As many of you already know, the White House and the nation's governors agreed earlier this month to work together in an Innovation Partnership to promote economic growth by stimulating the development and use of improved technologies in areas such as advanced manufacturing, education, health care and electronic commerce. We will also extend the capacity of the Manufacturing Extension Partnership to help modernize the nation's 380,000 small- and medium-sized manufacturers. We will continue the work we have begun to streamline the regulatory environment for research and technology.
The Advanced Technology Partnership program is an important part of our strategy for expediting emerging technologies into the marketplace to benefit U.S. consumers and to strengthen our overall competitive position internationally. As I said earlier, our philosophy is to let industry take the lead in identifying promising, market-relevant directions and, after merit review, government then shares a portion of the risk. These kinds of partnerships have always been part and parcel of the U.S. R&D portfolio, but the globalization of the economy and increasing international competition require a higher level of commitment to such programs. I see encouraging signs that the 105th Congress may well be more open to this viewpoint, and I hope you will also continue to speak out on behalf of these important public-private partnerships.
Finally, we need to continue our efforts to get our Federal agencies to work more closely together and with the private sector. We have had some notable successes, including the Partnership for a New Generation of Vehicles. PNGV is a cooperative effort among six government agencies and the U.S. automobile industry to produce a production prototype vehicle capable of 80 miles per gallon by 2004. We also have some other exciting initiatives, including the Global Climate Change Research Program, the High Performance Computing Initiative, convergence of civil and military weather satellites, and a major effort on Emerging and Re-emerging Infectious Diseases.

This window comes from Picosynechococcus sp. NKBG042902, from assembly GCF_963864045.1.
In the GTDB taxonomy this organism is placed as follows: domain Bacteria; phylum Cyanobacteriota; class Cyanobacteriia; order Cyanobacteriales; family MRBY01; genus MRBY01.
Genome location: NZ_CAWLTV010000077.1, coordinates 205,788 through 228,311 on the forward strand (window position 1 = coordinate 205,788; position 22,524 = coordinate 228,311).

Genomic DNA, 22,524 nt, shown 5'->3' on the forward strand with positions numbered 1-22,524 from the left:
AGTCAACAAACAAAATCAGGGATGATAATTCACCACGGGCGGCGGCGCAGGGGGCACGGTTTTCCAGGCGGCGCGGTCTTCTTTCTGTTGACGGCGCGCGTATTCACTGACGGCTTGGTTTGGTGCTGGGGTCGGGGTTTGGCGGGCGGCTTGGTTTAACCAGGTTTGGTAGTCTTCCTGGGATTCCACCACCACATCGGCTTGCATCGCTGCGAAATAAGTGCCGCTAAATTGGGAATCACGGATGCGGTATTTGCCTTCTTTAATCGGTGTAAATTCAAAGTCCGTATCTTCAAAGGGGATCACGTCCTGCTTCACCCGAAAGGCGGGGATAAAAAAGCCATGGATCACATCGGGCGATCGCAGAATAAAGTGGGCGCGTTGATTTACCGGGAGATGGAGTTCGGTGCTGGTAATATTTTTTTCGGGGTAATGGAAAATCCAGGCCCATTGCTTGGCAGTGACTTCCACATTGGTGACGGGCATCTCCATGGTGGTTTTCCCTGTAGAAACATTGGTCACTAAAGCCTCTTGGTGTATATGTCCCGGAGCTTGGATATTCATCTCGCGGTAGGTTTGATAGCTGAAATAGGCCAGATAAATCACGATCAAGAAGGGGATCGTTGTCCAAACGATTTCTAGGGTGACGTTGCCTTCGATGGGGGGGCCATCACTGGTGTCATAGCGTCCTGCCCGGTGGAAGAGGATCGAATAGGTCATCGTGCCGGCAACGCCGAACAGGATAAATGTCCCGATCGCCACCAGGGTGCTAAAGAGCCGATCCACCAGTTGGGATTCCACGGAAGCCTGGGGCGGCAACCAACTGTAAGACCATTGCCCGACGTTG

I cannot stress enough that bipartisan support will be critical for shaping a sustainable agenda. The American people want us to be partners, not partisans, and the vast majority in Congress support a strong Federal research program. The scientific and engineering communities also have the opportunity and the responsibility to help forge consensus about the future's requirements for America's research and education investments. History suggests that the cost of not making these key investments in technical and human resources will be far greater than that of moving ahead.
Let us return to the Agenda for National S&T leadership for a moment. First, remember that science and technology leadership, or the lack of it, in one deeply affects the other. The required elements necessary to focus our efforts are: an educated, well-informed, and open society that embraces thoughtful change and has an eye to the future; a long-term, deep commitment to research and higher education; and a fertile policy environment that encourages entrepreneurship, experimentation, and innovation.
In closing, I am reminded of the story of the great French military leader, General Lyautey, who once asked his gardener to plant a particular tree. The gardener protested that such a tree was very slow growing and would not reach maturity for a hundred years. The General replied, "In that case, there is no time to lose. Plant it this afternoon." We, too, have no time to lose -- we must continue to build the investment agenda that will shape America's success deep into the twenty-first century.